The other parent’s attorney could argue that the conviction should be considered a sign that you have exhibited poor judgment in the past and that your poor judgment indicates that you could put your children at risk. The poor judgment argument can be made to a judge to affect the decision of whether you will share joint legal custody of your children and have the right to make decisions about issues such as education and medical care. If the arrest or conviction for DWI is closer in time to the filing of the child custody case, you would expect the other parent’s attorney to potentially argue that your recent history of alcohol (or drug) abuse prevents you from having unsupervised physical custody time with your children. Thus, your ability to share joint physical custody of your children may also be affected. A judge may also believe that it is necessary to order you from using alcohol or drugs during or immediately before your custody time or require you to pay for an alcohol monitoring device or receive substance abuse treatment.
What could be the impact of a DWI arrest after the case is over?
If you already have a child custody judgment with a parenting plan, being arrested for DWI or DUI could affect your ability to maintain those child custody rights. Regardless of the eventual outcome of the arrest, the other parent may bring the circumstances of that arrest to the court’s attention by filing a Motion for a Temporary Restraining Order and/or a Motion to Modify the prior child custody judgment. If the judge believes that your children may be at risk of harm while in your physical custody, your physical custody time could be restricted, or you could lose joint legal or joint physical custody designations.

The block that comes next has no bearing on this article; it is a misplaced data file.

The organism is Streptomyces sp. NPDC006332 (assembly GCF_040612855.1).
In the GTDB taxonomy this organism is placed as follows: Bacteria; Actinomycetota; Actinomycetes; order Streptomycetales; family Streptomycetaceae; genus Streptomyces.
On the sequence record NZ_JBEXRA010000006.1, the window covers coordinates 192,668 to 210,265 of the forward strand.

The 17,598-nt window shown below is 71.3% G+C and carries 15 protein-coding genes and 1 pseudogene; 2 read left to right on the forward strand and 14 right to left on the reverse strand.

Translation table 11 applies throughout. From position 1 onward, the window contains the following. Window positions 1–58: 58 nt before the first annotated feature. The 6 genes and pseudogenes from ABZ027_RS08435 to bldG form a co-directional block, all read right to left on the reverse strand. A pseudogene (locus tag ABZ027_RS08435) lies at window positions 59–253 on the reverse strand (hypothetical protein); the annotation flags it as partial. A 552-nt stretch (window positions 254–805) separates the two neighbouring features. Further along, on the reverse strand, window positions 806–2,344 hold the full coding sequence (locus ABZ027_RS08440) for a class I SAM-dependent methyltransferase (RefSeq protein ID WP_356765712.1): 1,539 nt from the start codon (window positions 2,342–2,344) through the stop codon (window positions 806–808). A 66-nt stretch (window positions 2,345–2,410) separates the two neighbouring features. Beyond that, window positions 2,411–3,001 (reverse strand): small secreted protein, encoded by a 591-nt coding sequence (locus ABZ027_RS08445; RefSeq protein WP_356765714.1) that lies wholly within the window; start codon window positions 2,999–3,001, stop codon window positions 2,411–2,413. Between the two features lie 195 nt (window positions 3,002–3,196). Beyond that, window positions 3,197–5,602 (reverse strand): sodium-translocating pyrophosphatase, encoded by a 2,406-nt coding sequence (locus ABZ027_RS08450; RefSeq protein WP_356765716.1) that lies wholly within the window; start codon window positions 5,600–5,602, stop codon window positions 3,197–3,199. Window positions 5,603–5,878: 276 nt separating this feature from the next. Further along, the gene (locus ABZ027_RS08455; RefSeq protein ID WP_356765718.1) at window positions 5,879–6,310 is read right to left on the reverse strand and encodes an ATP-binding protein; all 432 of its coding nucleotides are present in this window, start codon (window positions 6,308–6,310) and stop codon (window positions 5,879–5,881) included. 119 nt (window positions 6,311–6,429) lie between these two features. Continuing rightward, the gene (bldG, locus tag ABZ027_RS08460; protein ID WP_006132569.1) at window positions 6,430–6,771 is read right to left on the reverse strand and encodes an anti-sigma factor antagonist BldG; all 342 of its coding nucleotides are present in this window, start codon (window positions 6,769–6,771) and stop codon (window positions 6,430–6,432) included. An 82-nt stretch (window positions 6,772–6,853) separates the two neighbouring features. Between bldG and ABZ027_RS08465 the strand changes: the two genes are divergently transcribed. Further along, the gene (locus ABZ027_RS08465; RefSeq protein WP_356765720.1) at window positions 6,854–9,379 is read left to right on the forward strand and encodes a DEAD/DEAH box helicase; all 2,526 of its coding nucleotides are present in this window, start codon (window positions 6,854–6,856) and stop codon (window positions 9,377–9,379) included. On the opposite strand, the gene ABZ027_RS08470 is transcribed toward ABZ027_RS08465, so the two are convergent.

You would expect the other parent’s attorney to assert that the arrest demonstrates your inability to provide the proper care for your children due to your current alcohol use. You would further expect the other parent’s attorney to claim that you are likely to continue drinking when the children are in your physical custody and that your behavior affects the children’s safety. Last, the other parent’s attorney would also argue that your driver’s license privileges are suspended, which affects your ability to provide transportation for your children when needed (especially in the case of an emergency when the children are in your care). After hearing testimony at a temporary restraining order hearing, a judge may decide to suspend your parenting time or have supervision present during your parenting time to ensure the children’s safety. After hearing testimony at a trial, a judge may decide to modify your parenting plan and reduce the amount of physical custody time you have with your children.
Your attorney should proactively help you take steps to address any concerns a court would have with your ability to parent following a DWI arrest. If you recognize an alcohol problem, you may want to consider enrolling in an alcohol counseling or treatment program even though you have not been ordered to do so by the court. You should also be prepared to submit to alcohol testing during and after the pendency of the case. Taking these proactive steps will demonstrate to the judge that you recognize the problem, that you are committed to remaining sober, and that you are taking steps to address any concerns the court may have about your ability to (co)parent.
Should you need the advice of an experienced divorce or child custody attorney or have questions or concerns about how an alcohol or drug-related arrest could affect your custody situation, know that we are here to help and ready to discuss those issues with you.